Jeffrey D. Allred, Deseret News
SALT LAKE CITY — In the early 1990s a man who was terminally ill sought out his local pastor in San Francisco to find God, the Catholic church and the community.
"For him the priest was a sign of unity. It was a means for him to reconnect," said the Most Rev. John C. Wester, Catholic bishop of Salt Lake City, who was the pastor of the man's congregation at the time.
In the weeks before the man died, Bishop Wester helped him re-establish a positive relationship with his community and with God.
The bishop related the experience as he spoke to priests, deacons and congregants gathered together for the Chrism Mass at the Cathedral of the Madeleine, in anticipation of Holy Week. And it is an apt metaphor for Christians throughout the world during Easter who lose themselves in worship together as they point to Jesus Christ, regardless of their particular congregation or denomination.
"Remember He loves us each and calls us by name," Bishop Wester said at the beginning of the Mass.
The diversity in the worshipers was represented by Latino and Vietnamese Catholic congregations assembled together for the bilingual Chrism Mass, where all the holy oils that will be used during the year are blessed.
"Jesus is referred to as the Anointed One. That's an oil word," Bishop Wester said. With his anointing, Jesus set the oppressed free and cured blindness.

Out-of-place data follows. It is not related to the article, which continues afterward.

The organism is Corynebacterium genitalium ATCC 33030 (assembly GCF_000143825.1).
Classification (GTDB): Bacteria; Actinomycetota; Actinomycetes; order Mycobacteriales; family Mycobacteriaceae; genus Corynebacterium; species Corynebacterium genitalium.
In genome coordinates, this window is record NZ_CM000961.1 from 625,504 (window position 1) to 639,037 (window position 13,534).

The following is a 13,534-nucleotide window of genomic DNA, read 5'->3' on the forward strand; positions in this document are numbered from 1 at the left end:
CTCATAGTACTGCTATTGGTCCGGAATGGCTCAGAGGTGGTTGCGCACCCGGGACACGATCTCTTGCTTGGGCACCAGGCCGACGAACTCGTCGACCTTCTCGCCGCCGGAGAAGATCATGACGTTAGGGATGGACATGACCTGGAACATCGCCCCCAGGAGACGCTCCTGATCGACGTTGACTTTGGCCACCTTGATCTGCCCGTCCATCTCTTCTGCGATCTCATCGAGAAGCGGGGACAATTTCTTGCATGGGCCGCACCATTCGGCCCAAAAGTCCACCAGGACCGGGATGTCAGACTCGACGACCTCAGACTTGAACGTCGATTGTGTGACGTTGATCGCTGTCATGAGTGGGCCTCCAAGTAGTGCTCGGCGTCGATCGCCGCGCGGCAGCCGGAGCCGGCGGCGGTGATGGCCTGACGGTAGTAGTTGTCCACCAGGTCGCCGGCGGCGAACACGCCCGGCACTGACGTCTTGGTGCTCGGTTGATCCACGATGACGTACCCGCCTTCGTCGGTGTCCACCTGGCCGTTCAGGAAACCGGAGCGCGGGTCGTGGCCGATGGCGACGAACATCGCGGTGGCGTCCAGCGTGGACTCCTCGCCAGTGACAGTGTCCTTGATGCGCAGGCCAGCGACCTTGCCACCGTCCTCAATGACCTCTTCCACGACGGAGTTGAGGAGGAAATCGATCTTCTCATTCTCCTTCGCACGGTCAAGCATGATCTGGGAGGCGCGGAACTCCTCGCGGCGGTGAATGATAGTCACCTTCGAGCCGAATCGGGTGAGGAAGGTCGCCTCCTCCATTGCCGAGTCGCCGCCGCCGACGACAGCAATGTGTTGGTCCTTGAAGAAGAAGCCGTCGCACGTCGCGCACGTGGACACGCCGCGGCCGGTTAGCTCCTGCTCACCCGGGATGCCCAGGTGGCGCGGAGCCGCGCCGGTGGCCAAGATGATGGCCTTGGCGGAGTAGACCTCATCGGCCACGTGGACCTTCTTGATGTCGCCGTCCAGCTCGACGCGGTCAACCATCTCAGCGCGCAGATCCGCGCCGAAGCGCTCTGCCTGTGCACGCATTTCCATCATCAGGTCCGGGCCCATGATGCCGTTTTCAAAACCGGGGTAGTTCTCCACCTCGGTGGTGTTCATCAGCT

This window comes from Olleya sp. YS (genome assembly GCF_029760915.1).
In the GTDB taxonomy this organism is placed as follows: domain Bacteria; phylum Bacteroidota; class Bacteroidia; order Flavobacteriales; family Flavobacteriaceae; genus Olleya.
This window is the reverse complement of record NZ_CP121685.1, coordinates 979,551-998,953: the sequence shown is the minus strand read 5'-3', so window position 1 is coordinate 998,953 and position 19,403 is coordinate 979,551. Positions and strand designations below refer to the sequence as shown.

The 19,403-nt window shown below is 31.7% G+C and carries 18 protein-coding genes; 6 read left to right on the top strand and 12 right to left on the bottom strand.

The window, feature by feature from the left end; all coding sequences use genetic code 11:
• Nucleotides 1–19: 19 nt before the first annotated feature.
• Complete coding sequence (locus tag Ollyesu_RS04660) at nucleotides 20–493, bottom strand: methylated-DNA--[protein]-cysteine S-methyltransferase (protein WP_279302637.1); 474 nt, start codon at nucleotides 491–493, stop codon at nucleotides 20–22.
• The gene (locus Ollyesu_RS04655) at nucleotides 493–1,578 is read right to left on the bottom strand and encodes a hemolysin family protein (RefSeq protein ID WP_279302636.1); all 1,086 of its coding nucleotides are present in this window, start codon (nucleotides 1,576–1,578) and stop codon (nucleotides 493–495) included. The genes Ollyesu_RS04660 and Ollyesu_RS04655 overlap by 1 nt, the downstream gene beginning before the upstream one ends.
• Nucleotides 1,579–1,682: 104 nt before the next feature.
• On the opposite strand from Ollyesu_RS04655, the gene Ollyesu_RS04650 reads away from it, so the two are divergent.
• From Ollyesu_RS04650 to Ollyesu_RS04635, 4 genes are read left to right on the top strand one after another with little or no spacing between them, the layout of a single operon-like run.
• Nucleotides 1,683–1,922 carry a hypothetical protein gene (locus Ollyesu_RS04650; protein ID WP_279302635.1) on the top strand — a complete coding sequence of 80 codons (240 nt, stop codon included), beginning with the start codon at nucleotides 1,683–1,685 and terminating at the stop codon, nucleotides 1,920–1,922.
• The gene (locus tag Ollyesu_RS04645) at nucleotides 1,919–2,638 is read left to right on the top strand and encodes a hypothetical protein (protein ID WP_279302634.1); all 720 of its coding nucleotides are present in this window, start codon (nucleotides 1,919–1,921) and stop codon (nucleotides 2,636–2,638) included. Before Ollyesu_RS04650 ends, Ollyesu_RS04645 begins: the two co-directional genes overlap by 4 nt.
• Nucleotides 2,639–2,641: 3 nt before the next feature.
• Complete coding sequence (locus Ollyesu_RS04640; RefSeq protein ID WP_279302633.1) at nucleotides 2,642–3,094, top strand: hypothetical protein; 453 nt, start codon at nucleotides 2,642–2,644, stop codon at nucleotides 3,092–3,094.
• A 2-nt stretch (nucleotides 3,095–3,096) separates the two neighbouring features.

During Mass, it is easy to forget language or country of origin differences, said Karina Del Castillo, assistant of Hispanic ministry at the Cathedral of the Madeleine.
"We live in the same faith in that moment," she said. "The same faith. The same feelings."
Del Castillo, who was raised in Argentina and Peru, said it doesn't matter to her what language Mass is spoken in, because it always gives her a chance to pray, meditate and be in community with other people.
"I feel a lot of things because you can feel God in everyone. In the people. In the Mass," she said. "When you're feeling those kind of things, your life is like a piece of heaven."
Martin Alcocer, who was raised in Mexico and later moved to the United States, appreciated the bilingual Chrism Mass because it allowed him to worship in the same language in which he learned to pray.
"Whenever you go to pray, in my case, I feel more comfortable or I feel better if I pray in Spanish, in my language."
However, he recognized the importance of being together with others who speak other languages.
"It doesn't matter if you are Asian or Latino or Caucasian. Everybody is a part of one big community. It doesn't matter that we are different. We have many things in common, and we get together to celebrate the things that we have in common," he said.
Latinos are the largest minority group in the state, making up 13.3 percent of Utah's population and 16.9 percent of the United States population, according to 2012 data from the U.S. Census Bureau. Latinos comprise about one-third of U.S. Catholics.
Catholicism is the religion that most U.S. Hispanics identify with, according to a Gallup poll conducted between January 2012 and January 2013. Catholicism draws in 47 percent of those 18 to 29, 56 percent of those 30 to 49, 60 percent of ages 50 to 64 and 61 percent of those 65 and older. Protestant Christians are next most common, attracting 29 percent of those 18 to 29 and 27 percent of those 30 and older.
Latinos make up a smaller but growing segment of the LDS Church in the United States, comprising about 7 percent of the church's membership, or just shy of 450,000 people, according to Pew.
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